by Carl Wayne Hardeman
and yet have believed." -- Holy Bible John 20:29
Yes, the garden has weeds. Several of us volunteers are growing a garden for the local Food Pantry for the needy. We have weeds. We have stones, too.
We are using sustainable agricultural practices. Some say eco-friendly practices. It's not exactly the same as organic gardening. We are reminded of the scripture above as we go about this grand experiment. We will have to believe before we see.
Our goal is to raise healthy plants and produce in a biodiverse setting, leaving the soil at least as healthy as when we started. In our hot, humid South, we must contend with bugs and bacteria. We try using minimum dustings and being conservative with water.
The garden was formerly a horse pasture. We had the soil tested and added the recommended amount of lime to raise the pH thereby sweetening the soil for veggie gardening. We sited the garden to maximize daytime sun between the large trees on the east and west borders. Then we solarized each of four 100' X 20' sections with black plastic to kill most of the weeds.
Before tilling, we added gypsum to help break up the clay. We spread several trailer loads of rotted horse manure and many bags of shredded leaves. This gave us a crumbly organic soil described as having good tilth.
To control weeds and conserve water we use straw as mulch in the 'tater, corn, and cabbage patches. The 'mater patches are mulched with newspaper covered with straw and leaves. We don't mind a few weeds, and have a nice crop of them in control. A rich biodiverse mixture is good for the soil, worms, and microbes, and keeps the soil from compacting. We keep weeds out of the rows where the plants grow, and begrudge a few in the middles where we walk.
Plus we gardeners always have a ready excuse. If someone
points out an insect riddled plant leaf, we simply say it's
the lacy leaf variety.
We are using light application of commercial 13-13-13 granular fertilizer and a 24-8-16 foliar solution. We augment that with alfalfa tea I brew on my patio from horse feed alfalfa pellets. We have a SoilSoup kit but have not found it necessary to cook up a batch of rich beneficial microbial soup to apply.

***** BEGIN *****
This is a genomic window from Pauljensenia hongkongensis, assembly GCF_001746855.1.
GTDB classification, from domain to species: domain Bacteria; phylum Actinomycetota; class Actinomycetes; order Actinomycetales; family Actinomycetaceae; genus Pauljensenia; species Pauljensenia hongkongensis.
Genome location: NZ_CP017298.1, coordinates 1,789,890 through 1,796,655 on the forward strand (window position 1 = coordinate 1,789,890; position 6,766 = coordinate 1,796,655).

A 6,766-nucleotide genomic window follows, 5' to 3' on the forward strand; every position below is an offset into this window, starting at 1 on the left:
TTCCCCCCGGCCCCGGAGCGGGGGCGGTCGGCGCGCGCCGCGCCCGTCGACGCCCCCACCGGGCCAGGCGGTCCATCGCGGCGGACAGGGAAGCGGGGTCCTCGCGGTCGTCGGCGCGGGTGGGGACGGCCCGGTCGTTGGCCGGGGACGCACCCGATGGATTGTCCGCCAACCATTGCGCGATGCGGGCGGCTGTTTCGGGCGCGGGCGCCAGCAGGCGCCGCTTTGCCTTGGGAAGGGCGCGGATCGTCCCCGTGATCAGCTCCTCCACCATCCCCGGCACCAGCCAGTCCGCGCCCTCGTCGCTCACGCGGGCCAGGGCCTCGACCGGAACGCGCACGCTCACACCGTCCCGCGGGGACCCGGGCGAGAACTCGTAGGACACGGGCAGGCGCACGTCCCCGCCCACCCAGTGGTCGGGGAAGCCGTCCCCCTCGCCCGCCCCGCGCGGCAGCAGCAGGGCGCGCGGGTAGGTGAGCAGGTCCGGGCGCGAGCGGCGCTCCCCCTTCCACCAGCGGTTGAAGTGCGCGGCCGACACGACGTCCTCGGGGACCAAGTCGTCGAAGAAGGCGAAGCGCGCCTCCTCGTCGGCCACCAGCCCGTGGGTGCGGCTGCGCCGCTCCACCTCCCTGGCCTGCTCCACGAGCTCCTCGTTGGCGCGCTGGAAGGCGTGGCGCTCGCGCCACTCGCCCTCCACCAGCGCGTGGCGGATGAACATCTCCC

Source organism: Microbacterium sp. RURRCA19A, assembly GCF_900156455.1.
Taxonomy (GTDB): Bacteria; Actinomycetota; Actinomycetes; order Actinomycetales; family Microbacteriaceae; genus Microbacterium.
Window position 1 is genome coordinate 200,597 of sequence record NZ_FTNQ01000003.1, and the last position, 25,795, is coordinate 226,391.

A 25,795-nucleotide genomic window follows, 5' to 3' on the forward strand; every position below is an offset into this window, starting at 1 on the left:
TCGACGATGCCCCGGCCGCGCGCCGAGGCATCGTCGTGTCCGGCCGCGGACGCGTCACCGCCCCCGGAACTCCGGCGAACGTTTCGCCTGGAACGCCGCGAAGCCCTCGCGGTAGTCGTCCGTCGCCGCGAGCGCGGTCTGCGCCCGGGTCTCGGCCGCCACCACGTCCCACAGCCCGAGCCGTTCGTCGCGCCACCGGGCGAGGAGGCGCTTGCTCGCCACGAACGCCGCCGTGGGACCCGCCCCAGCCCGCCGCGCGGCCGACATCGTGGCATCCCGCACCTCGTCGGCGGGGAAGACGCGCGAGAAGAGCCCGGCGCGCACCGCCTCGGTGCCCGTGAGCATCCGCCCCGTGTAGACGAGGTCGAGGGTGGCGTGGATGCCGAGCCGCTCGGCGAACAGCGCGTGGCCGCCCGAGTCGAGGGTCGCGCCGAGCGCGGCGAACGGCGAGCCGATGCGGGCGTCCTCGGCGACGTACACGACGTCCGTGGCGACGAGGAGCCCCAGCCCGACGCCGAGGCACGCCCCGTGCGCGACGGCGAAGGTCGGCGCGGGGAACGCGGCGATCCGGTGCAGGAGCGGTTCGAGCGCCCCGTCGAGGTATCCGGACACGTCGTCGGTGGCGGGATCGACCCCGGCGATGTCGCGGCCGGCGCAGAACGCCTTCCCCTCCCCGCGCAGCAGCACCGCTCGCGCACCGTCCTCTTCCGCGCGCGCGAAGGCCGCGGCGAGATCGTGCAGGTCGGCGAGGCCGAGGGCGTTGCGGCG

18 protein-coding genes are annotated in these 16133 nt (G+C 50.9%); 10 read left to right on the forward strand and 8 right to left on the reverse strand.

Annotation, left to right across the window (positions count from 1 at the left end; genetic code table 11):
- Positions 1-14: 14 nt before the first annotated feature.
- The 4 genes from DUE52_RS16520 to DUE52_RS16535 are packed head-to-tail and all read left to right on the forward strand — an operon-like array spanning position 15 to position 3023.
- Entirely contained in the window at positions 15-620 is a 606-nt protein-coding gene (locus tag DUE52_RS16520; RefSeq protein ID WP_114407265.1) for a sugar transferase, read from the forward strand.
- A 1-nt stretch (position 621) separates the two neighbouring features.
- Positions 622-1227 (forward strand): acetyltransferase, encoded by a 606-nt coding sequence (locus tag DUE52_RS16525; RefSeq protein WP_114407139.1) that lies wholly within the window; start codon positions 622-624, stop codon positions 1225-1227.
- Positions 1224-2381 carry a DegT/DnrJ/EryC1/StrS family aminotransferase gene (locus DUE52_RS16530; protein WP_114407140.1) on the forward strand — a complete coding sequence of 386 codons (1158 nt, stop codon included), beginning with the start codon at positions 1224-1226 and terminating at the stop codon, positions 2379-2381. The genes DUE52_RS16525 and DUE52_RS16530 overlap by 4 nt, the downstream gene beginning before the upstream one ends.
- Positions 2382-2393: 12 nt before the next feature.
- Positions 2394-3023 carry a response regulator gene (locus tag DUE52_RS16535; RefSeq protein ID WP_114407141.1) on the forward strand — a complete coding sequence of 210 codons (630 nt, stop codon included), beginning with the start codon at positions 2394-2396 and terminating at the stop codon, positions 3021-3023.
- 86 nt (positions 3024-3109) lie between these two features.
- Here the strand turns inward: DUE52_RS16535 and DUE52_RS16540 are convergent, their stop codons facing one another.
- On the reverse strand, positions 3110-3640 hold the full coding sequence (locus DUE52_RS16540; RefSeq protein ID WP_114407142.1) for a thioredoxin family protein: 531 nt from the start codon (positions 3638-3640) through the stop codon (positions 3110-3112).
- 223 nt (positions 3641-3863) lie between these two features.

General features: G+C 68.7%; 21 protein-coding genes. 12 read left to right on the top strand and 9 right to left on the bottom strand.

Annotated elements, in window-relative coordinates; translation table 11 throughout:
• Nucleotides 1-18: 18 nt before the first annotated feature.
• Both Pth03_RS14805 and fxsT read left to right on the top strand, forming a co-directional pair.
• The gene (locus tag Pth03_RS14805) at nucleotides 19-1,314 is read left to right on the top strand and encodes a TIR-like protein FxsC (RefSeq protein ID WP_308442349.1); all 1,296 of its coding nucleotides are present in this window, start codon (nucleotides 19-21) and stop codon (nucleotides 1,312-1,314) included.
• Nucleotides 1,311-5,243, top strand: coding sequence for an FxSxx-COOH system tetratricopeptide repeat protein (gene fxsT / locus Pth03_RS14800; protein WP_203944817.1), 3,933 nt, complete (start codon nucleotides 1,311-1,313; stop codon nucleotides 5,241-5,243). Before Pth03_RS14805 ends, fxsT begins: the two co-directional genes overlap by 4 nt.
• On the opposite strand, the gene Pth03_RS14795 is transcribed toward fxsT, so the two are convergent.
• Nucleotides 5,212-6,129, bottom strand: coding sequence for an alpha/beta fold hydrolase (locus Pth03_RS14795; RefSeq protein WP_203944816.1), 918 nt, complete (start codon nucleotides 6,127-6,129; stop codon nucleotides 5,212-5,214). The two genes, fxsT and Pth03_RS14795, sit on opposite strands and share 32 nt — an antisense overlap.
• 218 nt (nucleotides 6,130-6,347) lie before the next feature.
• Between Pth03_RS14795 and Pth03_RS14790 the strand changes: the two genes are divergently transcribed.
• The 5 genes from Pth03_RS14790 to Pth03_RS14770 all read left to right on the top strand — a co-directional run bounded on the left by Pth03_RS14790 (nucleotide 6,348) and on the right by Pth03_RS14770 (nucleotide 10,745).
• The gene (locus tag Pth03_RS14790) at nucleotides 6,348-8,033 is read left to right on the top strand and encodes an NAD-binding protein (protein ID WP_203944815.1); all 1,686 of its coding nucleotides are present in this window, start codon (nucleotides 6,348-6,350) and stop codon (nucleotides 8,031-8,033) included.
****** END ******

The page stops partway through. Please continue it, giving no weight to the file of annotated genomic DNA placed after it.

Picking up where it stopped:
Marigolds are planted amongst the 'maters as companion plants to prevent horn worms.
Some of the rows run across the slope of the garden to help prevent water runoff. We probably should have done them all that way. We will next year.
We have two large compost piles. We will have compost to till in this fall and as needed next spring.
Since we are located next to a busy railroad track, we believe we benefit from the whistle and roar and vibrations. Per the book Secrets of the Soil, wind and vibrations in the air are good for plants.
So far, our experimenting and weeds and stones have been a success. We have made two deliveries of broccoli, cabbages, and onions to the Food Pantry, and will make a large delivery this week. It will include Brussel sprouts and cauliflower, Lord willing. The Food Pantry folks tell me their clients seldom get fresh produce.
Believing means beginning to see!
Ain't God good?
Carl Wayne tells us about himself:
"I write gardening articles for the Collierville, Tennessee, Independent, the Southaven, Mississippi, Press, and Desoto Magazine, all from a Southern perspective. I point out the correct pronunciation of ants (aints) and peonies (peOnies) and advise always to plant hydrangeas on the north side of the house. I've been in software development forty years, the last twenty with a large overnight express delivery company. I have taught computer science as adjunct faculty at local universities over twenty-five years. We have a small farm in Pontotoc County, Mississippi, where we raise a large garden with my in-laws. My in-laws were there when the REA strung the first electric wires in that area. They were killing hogs. That night for supper they had liver and lights."
Read more of Carl Wayne's stories at USADS:
Me and Mimi in the Garden
Mississippi ~ the Soul of Dixie
Slide down my cellar door!
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